Butterfly and Moth Guide

Initially this guide displays common species likely to be flitting right now. Use the selectors below to view by color, include rare species, or search by name.

Over 100 species of butterflies and skippers have been identified in the Los Alamos area, and over 150 in the Jemez Mountains. This guide mainly includes the common species, but even some of these are difficult to tell apart. For example, we have 4 species of fritillaries with very subtle differences.

In addition, there are an equally large number of moths in the area. However, most moths are active at night they are not as readily observed. Therefore, this guide primarily focuses on the moths that are more obvious due to their size or the fact that they are active during the day. The easiest way to tell a moth from a butterfly is to look at the antennae. The moth has feathery or saw-edged antennae, while the butterfly has antennae that look like a long shaft with a bulb at the end. In addition, moths and butterflies tend to hold their wings differently. Moths tend to fold their wings down to form a tent over their abdomen, hiding it from view. In contrast, butterflies usually hold their wings vertically up over their backs.

Both butterflies and moths develop through a process of complete metamorphosis with four stages: egg, larva, pupa, and adult. The young are very different from the adults and often eat different types of food. Pictures of the caterpillar larva for many of the species in this guide are included.

Get current information by joining PEEC Butterfly Watchers and taking a look at PEEC’s Butterfly, Skipper, and Moth set on Flickr. Additional information can be found in Butterflies through Binoculars: The West and Kaufman Field Guide to Butterflies of North America. Close-focusing binoculars are the best equipment for watching adult butterflies and moths.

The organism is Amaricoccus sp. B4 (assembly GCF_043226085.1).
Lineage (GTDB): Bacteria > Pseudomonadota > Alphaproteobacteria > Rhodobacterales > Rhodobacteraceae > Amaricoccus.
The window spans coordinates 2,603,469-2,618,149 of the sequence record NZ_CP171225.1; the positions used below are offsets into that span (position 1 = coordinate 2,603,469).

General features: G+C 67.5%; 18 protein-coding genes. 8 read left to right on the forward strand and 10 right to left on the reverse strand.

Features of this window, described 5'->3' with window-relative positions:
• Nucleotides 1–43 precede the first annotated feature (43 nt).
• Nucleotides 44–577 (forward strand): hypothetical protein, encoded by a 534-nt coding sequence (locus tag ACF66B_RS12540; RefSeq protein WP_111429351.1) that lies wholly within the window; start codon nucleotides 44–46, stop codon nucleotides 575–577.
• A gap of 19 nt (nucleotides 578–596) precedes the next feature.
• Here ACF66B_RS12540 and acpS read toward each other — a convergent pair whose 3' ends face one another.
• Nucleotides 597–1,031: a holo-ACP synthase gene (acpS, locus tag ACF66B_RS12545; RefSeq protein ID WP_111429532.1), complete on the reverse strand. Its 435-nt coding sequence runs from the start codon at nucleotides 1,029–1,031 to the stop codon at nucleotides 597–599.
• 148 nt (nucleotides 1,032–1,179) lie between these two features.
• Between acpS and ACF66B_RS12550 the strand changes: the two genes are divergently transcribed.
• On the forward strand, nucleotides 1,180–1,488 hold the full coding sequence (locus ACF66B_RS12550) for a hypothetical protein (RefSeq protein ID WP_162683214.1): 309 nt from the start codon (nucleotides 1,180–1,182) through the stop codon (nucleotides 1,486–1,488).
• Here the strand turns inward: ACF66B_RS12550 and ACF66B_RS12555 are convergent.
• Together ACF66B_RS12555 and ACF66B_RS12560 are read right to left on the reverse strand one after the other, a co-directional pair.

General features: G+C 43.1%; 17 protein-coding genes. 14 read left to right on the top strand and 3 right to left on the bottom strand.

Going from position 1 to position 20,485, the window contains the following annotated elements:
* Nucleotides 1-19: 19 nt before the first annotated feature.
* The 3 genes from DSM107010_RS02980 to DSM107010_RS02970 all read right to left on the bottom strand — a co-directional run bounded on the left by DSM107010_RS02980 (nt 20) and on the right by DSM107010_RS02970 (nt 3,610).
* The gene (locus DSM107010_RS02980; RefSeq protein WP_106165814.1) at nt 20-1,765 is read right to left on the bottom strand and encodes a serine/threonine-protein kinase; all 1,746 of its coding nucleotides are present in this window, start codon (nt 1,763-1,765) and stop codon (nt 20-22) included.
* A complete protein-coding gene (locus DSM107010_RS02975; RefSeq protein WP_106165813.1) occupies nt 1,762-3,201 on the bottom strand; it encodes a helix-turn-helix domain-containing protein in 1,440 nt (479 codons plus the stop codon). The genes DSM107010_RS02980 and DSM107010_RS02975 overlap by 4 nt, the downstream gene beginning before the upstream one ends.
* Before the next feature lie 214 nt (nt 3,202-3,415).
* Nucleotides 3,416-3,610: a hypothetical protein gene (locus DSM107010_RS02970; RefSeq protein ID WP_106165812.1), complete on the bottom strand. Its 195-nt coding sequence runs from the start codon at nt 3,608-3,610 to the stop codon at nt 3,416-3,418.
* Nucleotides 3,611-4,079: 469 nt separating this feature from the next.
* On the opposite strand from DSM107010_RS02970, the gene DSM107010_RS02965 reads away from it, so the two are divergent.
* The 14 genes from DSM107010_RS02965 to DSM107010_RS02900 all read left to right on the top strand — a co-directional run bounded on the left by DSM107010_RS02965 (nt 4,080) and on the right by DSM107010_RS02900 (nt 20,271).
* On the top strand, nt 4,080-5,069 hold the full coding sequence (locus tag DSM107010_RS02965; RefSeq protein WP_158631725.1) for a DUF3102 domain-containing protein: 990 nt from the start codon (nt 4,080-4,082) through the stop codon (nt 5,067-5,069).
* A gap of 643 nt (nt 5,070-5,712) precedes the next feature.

Butterfly and Moth References

Butterflies and Moths of North America
Cary, S., 2009 Butterfly Landscapes of New Mexico. New Mexico Magazine
Glassberg, J., 2001 Butterflies Through Binoculars: The West. Oxford University Press
How to Build a Butterfly Garden

Subject Area Experts (all guides)

Steve Cary (butterflies)
Beth Cortright (insects)
Terry Foxx (invasive plants)
Leslie Hansen (mammals)
Richard Hansen (fish, mammals)
Dorothy Hoard (butterflies, trees)
Chick Keller (flowers, herbarium)
Shari Kelley (geology)
Kirt Kempter (geology)
Garth Tietjen (reptiles)
David Yeamans (birds)

Web Development and Content Management

Pat Bacha
Jennifer Macke
Graham Mark
Akkana Peck


Please contact us for local nature questions and sightings. We welcome comments, corrections, and additions to our guides.

For more information about local nature, please visit our Nature Blog or subscribe to PEEC This Week.

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Showing 5 of 83 butterflies and moths.
Great Purple Hairstreak

Photo: reiver

Great Purple Hairstreak

Photo: Bob Walker

Great Purple Hairstreak

Photo: Arica Shields

Great Purple Hairstreak, Great Blue Hairstreak

(Atlides halesus)

Family: Lycaenidae (Gossamer-winged Butterflies)
Size: 1.3 - 2 in (3 - 5 cm)
Color: blue, brown
Flits: Mar 01 - Dec 01

Status: native; common